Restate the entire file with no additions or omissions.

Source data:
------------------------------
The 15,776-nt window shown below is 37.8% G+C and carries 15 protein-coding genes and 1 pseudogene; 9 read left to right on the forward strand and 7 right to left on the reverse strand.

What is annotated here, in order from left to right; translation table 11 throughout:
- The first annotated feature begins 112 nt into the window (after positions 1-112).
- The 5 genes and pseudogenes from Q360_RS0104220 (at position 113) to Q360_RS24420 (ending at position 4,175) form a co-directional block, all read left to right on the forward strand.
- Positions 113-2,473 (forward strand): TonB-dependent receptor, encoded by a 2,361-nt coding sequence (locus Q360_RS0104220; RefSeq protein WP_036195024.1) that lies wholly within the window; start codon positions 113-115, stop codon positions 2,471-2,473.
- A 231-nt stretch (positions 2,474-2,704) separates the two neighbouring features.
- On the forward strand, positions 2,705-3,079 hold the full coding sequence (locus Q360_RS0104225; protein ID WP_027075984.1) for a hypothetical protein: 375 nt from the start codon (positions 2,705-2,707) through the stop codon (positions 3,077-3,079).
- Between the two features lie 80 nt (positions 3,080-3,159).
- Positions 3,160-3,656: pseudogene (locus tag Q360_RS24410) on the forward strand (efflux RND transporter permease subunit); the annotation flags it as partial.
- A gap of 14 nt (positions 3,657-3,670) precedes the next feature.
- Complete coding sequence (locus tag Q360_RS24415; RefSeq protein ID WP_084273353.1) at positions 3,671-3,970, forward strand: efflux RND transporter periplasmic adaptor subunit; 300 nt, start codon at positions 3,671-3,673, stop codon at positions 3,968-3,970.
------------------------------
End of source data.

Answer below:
The 15,776-nt window shown below is 37.8% G+C and carries 15 protein-coding genes and 1 pseudogene; 9 read left to right on the forward strand and 7 right to left on the reverse strand.

What is annotated here, in order from left to right; translation table 11 throughout:
- The first annotated feature begins 112 nt into the window (after positions 1-112).
- The 5 genes and pseudogenes from Q360_RS0104220 (at position 113) to Q360_RS24420 (ending at position 4,175) form a co-directional block, all read left to right on the forward strand.
- Positions 113-2,473 (forward strand): TonB-dependent receptor, encoded by a 2,361-nt coding sequence (locus Q360_RS0104220; RefSeq protein WP_036195024.1) that lies wholly within the window; start codon positions 113-115, stop codon positions 2,471-2,473.
- A 231-nt stretch (positions 2,474-2,704) separates the two neighbouring features.
- On the forward strand, positions 2,705-3,079 hold the full coding sequence (locus Q360_RS0104225; protein ID WP_027075984.1) for a hypothetical protein: 375 nt from the start codon (positions 2,705-2,707) through the stop codon (positions 3,077-3,079).
- Between the two features lie 80 nt (positions 3,080-3,159).
- Positions 3,160-3,656: pseudogene (locus tag Q360_RS24410) on the forward strand (efflux RND transporter permease subunit); the annotation flags it as partial.
- A gap of 14 nt (positions 3,657-3,670) precedes the next feature.
- Complete coding sequence (locus tag Q360_RS24415; RefSeq protein ID WP_084273353.1) at positions 3,671-3,970, forward strand: efflux RND transporter periplasmic adaptor subunit; 300 nt, start codon at positions 3,671-3,673, stop codon at positions 3,968-3,970.